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Marsilio Ficino (Latin name: Marsilius Ficinus; October 19, 1433 - October 1, 1499) was one of the most influential humanist philosophers of the early Italian Renaissance, an astrologer, a reviver of Neoplatonism who was in touch with every major academic thinker and writer of his day, and the first translator of Plato's complete extant works into Latin. His Florentine Academy, an attempt to revive Plato's school, had enormous influence on the direction and tenor of the Italian Renaissance and the development of European philosophy.
Ficino was born at Figline Valdarno. His father was a physician under the patronage of Cosimo de' Medici, who took the young man into his household and became the lifelong patron of Marsilio, who was made tutor to his grandson, Lorenzo de' Medici. Giovanni Pico della Mirandola, the Italian humanist philosopher and scholar was another of his students.
During the sessions at Florence of the Council of Ferrara-Florence in 1438-1445, during the failed attempts to heal the schism of the Orthodox and Catholic churches, Cosimo de' Medici and his intellectual circle had made acquaintance with the Neoplatonic philosopher George Gemistos Plethon, whose discourses upon Plato and the Alexandrian mystics so fascinated the learned society of Florence that they named him the second Plato. In 1459 John Argyropoulos was lecturing on Greek language and literature at Florence, and Marsilio became his pupil.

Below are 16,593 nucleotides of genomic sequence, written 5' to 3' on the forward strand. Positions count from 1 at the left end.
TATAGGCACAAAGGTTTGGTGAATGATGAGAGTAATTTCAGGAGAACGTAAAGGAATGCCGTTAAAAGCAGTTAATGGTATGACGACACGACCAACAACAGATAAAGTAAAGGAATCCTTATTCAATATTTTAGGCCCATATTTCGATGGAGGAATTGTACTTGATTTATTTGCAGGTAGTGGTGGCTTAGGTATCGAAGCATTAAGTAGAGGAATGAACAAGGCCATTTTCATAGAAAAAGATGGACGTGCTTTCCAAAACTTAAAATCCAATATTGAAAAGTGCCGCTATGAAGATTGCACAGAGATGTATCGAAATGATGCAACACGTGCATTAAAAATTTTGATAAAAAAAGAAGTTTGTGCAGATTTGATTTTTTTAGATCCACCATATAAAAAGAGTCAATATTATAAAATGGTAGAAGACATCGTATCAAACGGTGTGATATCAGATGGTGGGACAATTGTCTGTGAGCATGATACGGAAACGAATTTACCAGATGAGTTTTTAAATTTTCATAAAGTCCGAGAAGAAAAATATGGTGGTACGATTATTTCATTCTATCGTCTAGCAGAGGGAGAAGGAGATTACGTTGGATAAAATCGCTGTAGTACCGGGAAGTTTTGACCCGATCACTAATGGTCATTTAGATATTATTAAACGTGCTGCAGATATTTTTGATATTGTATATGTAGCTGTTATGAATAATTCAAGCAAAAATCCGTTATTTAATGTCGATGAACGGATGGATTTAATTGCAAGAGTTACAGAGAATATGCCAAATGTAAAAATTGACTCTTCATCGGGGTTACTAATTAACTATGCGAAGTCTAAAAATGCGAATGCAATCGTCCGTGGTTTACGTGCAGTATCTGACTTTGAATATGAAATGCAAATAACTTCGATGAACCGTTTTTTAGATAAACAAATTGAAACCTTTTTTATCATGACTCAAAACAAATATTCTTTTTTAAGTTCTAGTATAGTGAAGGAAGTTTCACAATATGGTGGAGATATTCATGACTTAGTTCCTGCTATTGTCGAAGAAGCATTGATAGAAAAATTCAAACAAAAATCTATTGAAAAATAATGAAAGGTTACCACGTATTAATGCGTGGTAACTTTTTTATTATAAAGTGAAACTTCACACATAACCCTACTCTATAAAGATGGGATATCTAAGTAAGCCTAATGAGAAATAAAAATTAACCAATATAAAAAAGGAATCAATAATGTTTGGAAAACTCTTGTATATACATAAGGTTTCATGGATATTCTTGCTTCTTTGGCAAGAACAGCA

When Cosimo decided to refound Plato's Academy at Florence, his choice to head it was Marsilio, who made the classic translation of Plato from Greek to Latin (published in 1484), as well as a translation of a collection of Hellenistic Greek documents of the Hermetic Corpus - particularly the "Corpus Hermeticum" of Hermes Trismegistos, and the writings of many of the Neoplatonists, for example Porphyry, Iamblichus, Plotinus, ''et al.'' Following suggestions laid out by Gemistos Plethon, Ficino tried to synthesize Christianity and Platonism.
Marsilio Ficino's main original work was his treatise on the immortality of the soul (''Theologia Platonica de immortalitate animae''). In the rush of enthusiasm for every rediscovery from Antiquity, Marsilio exhibited a great interest in the arts of astrology, which landed him in trouble with the Roman Catholic Church. In 1489 he was accused of magic before Pope Innocent VIII and needed strong defense to preserve him from the condemnation of heresy.
However, in 1513, fourteen years after Ficino's death, the Roman Catholic Church declared the natural immortality of the soul as dogma; a doctrine accepted later by many Protestant thinkers.